Galatians 5:22, 23
But the fruit of the Spirit is love, joy, peace, patience, kindness, goodness, faithfulness, gentleness, self-control; against such things there is no law.
As we study the fruit of the Spirit, one cannot imagine a better example than Christ Himself. From His birth to His death and resurrection we observe the fruit of the Spirit naturally flowing out from His life to everyone who crossed His path. Gentleness is possibly my favorite characteristic of our Lord Jesus. No doubt, Paul himself must have held this characteristic in high regard after experiencing the Lord’s mercy on the road to Damascus (Acts chapter 9). Gentleness encompassed the life of Paul, and likewise, should be at the core of our hearts and flow into the lives of all we know.
Gentleness may be compared to the way you might play with a puppy dog. While you posses total superiority in strength, and many of us in intelligence, a certain care is taken while playing with the puppy. As we are approached by those around us, whether in need of assistance or with hatred and bitterness, we also should be examples of our Lord in exercising gentleness.
When remembering the life of Jesus, one cannot pass over His many encounters with those that needed genuine care. With understanding and love the Lord healed the sick, raised the dead, and cast out demons. His gentleness led Him to care for those that needed Him the most. Here was the Creator of the universe in human flesh. How did He desire to spend His time? Not in grandeur or might as one would expect of a king, but among the sick, the poor, and the “lowly in spirit.” This is the fruit of a gentle spirit. In the same manner, Paul instructs us as believers to live our lives with a gentle concern for those around us. We are to show compassion and patience to all we meet. Ephesians 4:2 says that we have been called to walk with “all humility and gentleness, with patience, showing forbearance to one another in love…”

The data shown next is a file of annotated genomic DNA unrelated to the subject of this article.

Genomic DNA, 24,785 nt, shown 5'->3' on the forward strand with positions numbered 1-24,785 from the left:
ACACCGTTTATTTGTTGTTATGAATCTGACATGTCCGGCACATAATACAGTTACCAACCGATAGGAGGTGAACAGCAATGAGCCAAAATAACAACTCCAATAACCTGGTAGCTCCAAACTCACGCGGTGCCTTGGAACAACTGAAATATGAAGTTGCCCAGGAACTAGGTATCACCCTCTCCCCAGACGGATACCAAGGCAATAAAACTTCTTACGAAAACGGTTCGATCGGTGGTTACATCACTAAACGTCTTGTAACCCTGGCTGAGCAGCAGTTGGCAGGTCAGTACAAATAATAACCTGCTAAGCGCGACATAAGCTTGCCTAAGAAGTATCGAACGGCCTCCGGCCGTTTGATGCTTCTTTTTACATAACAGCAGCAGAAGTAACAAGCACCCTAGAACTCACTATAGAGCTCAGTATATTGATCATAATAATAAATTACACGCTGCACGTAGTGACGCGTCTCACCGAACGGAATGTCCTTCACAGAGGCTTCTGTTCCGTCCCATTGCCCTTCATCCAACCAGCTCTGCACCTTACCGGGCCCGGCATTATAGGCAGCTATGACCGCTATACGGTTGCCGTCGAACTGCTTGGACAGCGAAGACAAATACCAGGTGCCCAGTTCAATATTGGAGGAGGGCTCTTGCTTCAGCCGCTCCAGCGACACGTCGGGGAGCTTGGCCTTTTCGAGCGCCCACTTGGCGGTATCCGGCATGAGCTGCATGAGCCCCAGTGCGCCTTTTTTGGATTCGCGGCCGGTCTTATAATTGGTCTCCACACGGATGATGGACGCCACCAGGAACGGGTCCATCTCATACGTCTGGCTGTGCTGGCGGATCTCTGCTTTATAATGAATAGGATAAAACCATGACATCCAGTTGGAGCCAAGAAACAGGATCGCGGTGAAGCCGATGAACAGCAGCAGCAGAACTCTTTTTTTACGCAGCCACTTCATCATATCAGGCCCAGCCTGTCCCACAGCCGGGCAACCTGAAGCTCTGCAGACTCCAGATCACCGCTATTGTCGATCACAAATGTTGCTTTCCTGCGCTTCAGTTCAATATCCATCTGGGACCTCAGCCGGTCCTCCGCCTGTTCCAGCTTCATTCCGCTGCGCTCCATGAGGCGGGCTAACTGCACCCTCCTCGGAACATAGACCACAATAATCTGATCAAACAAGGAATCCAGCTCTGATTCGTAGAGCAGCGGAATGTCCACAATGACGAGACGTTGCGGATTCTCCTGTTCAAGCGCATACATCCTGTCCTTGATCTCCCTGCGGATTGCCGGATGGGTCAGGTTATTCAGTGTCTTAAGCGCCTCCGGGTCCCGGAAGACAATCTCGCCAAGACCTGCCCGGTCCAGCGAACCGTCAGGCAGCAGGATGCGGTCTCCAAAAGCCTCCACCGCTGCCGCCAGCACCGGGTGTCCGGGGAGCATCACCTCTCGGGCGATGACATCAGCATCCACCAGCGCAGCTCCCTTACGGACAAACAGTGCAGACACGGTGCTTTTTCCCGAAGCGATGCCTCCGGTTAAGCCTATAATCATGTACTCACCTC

In as much as His ministry was to the weak, it was also to those who hated and despised Him. As children of God we can glean more about gentleness from these stories than possibly anywhere else. Jesus Christ, King of Kings, and Lord of Lords, was mocked, beaten, and killed by those He came to save. In all of this, being both stronger and wiser, He showed total gentleness to those that hated Him. In his letters to the first century churches, Paul stresses the importance of imitating Christ in this manner. We are to be gentle in responding to those that are “out to get us.” A gentle spirit is commanded of us when we rebuke or teach others. A spirit of hatred or revenge is not of the Lord, but of the devil. As Christians, we need to follow Jesus’ example in correcting the worldly issues we encounter with a spirit of gentleness. 2 Timothy 2:24, 25 commands us, “And the Lord’s servant must not be quarrelsome, but be kind to all, able to teach, patient when wronged, with gentleness correcting those who are in opposition, if perhaps God may grant them repentance leading to the knowledge of the truth.”
As you evaluate your life, I pray that you may make it a point to show gentleness to every person you know.